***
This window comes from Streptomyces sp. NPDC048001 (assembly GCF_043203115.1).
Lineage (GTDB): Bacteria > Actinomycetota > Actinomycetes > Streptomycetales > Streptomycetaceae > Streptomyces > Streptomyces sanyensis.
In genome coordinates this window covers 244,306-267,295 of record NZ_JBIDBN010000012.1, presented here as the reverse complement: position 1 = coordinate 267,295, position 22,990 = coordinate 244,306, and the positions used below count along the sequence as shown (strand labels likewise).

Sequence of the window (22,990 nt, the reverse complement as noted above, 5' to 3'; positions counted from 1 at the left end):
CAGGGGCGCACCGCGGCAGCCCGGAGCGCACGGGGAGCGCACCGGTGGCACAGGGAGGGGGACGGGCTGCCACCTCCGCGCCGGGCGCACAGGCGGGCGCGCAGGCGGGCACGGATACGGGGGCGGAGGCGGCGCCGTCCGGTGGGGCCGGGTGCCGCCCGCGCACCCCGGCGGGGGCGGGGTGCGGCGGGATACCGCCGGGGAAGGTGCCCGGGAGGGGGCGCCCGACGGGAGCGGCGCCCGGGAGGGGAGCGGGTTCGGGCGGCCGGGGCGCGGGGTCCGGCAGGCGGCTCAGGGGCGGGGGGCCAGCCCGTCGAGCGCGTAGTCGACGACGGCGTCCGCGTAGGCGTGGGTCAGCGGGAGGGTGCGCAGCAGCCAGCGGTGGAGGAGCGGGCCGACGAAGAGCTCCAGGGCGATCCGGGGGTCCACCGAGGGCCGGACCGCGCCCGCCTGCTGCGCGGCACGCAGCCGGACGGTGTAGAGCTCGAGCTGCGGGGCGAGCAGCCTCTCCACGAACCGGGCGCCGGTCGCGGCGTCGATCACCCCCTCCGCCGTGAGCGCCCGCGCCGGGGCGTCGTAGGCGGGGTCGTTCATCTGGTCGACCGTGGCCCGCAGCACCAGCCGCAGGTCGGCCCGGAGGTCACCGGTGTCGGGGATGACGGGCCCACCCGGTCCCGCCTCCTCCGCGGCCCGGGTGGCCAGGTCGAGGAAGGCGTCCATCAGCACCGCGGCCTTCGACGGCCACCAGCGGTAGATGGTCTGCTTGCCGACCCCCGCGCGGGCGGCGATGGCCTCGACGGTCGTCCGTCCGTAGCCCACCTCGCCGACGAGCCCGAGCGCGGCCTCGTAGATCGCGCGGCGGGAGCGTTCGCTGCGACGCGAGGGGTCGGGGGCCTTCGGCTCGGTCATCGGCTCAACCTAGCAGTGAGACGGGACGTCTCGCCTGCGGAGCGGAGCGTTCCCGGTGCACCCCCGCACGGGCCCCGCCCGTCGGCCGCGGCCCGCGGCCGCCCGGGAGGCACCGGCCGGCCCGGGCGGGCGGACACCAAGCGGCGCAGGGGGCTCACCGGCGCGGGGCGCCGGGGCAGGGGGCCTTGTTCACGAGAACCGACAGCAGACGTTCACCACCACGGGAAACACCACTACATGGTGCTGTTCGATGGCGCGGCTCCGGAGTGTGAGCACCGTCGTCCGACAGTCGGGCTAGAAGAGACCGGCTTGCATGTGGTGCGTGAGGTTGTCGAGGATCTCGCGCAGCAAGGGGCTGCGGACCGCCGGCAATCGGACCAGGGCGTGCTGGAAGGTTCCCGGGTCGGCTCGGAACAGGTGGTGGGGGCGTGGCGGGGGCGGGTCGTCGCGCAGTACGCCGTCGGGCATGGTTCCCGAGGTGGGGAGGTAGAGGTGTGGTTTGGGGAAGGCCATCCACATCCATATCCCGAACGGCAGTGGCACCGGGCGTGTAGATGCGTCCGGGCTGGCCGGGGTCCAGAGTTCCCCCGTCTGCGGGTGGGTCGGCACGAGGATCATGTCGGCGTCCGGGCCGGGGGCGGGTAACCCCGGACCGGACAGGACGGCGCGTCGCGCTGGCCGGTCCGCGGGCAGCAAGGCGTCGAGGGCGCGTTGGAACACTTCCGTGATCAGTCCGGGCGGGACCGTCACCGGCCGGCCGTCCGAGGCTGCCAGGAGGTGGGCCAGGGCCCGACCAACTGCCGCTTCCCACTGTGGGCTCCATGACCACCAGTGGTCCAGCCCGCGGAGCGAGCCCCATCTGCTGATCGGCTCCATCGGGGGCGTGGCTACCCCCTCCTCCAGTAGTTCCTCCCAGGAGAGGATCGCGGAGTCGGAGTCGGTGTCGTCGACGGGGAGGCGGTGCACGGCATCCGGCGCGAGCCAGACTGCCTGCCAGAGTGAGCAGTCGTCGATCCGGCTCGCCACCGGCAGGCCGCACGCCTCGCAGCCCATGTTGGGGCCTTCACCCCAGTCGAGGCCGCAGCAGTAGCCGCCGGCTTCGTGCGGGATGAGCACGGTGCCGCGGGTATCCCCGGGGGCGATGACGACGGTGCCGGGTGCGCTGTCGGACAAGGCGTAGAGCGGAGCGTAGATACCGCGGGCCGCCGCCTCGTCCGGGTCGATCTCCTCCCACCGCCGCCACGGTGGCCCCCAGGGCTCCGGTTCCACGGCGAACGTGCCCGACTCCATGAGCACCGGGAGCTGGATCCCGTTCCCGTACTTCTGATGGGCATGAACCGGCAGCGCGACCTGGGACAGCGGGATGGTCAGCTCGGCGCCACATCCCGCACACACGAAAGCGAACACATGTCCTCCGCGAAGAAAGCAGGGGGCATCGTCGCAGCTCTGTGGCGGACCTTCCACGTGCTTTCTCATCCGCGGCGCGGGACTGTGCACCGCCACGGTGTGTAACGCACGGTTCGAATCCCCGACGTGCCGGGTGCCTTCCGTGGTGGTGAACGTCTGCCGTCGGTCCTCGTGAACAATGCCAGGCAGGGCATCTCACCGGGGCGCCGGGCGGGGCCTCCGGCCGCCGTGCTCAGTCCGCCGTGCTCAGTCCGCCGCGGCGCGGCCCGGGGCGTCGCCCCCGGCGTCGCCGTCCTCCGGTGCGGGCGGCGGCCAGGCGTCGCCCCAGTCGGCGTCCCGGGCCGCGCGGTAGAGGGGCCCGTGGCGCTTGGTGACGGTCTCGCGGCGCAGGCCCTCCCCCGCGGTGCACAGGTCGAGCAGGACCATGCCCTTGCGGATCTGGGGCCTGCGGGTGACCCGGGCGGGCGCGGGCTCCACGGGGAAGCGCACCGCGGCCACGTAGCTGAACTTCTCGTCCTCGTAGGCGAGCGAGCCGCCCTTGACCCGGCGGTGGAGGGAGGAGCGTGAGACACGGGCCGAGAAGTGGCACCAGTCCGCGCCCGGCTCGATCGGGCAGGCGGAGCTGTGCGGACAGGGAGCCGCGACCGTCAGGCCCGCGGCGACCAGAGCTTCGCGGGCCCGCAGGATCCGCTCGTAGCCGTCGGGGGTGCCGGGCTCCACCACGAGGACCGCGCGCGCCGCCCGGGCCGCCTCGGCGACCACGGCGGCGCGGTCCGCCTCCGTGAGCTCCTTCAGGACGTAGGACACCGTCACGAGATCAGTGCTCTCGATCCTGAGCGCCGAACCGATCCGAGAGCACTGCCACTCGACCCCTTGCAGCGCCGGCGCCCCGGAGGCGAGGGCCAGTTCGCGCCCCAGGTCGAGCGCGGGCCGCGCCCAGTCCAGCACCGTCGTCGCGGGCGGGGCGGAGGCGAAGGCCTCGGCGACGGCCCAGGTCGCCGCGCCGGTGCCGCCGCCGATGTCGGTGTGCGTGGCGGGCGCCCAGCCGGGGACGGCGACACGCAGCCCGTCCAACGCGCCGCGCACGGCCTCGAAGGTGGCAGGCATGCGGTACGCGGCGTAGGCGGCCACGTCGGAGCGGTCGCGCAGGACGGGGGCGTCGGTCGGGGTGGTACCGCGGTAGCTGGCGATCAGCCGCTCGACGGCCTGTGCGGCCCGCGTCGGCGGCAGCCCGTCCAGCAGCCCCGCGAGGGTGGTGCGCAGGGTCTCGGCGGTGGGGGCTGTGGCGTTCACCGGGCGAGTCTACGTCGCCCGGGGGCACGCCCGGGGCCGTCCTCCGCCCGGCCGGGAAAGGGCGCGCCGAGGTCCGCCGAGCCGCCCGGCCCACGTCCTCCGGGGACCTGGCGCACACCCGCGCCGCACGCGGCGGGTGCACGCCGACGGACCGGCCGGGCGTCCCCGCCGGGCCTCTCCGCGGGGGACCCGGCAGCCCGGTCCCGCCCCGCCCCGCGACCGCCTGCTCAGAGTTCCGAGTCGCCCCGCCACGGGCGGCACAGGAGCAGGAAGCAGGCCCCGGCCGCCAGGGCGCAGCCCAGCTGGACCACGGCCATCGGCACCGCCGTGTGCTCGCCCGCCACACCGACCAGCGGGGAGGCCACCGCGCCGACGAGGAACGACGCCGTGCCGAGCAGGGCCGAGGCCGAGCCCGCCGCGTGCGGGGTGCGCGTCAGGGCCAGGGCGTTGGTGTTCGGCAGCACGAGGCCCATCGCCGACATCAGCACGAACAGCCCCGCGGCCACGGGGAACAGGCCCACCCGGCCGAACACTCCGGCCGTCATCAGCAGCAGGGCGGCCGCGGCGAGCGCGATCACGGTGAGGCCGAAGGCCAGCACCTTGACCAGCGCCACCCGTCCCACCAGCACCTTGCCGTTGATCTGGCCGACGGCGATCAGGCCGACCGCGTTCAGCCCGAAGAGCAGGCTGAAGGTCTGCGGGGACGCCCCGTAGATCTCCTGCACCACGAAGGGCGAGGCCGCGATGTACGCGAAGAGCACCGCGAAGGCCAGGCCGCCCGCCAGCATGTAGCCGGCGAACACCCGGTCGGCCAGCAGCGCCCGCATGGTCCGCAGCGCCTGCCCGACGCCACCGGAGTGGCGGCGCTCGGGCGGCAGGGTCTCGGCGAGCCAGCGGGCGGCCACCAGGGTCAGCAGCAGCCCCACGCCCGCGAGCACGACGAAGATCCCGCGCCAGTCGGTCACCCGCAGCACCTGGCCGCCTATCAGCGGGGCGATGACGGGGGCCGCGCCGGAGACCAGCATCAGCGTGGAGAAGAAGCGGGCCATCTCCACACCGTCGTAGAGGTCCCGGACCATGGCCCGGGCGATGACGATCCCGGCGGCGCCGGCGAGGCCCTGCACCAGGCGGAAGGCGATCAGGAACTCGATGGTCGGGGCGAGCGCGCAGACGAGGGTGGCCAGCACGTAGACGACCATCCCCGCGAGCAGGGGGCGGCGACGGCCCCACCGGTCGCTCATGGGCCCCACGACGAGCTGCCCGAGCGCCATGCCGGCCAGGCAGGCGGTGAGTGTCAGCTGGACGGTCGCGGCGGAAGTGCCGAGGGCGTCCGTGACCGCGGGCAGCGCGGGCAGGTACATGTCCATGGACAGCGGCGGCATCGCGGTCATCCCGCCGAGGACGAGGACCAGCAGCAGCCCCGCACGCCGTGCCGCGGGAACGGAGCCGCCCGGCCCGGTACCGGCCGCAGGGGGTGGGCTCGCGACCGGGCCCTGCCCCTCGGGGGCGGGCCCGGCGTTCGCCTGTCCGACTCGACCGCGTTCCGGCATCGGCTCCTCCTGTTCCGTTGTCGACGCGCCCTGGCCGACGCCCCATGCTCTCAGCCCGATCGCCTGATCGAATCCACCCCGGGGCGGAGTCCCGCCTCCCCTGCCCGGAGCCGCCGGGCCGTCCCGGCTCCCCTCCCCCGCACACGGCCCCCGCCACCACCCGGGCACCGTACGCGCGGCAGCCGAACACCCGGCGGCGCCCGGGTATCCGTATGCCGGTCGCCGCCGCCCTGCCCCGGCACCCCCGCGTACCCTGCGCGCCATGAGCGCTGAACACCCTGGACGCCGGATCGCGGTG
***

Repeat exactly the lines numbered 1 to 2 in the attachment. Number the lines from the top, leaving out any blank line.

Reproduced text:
This window comes from Streptomyces sp. NPDC048001 (assembly GCF_043203115.1).
Lineage (GTDB): Bacteria > Actinomycetota > Actinomycetes > Streptomycetales > Streptomycetaceae > Streptomyces > Streptomyces sanyensis.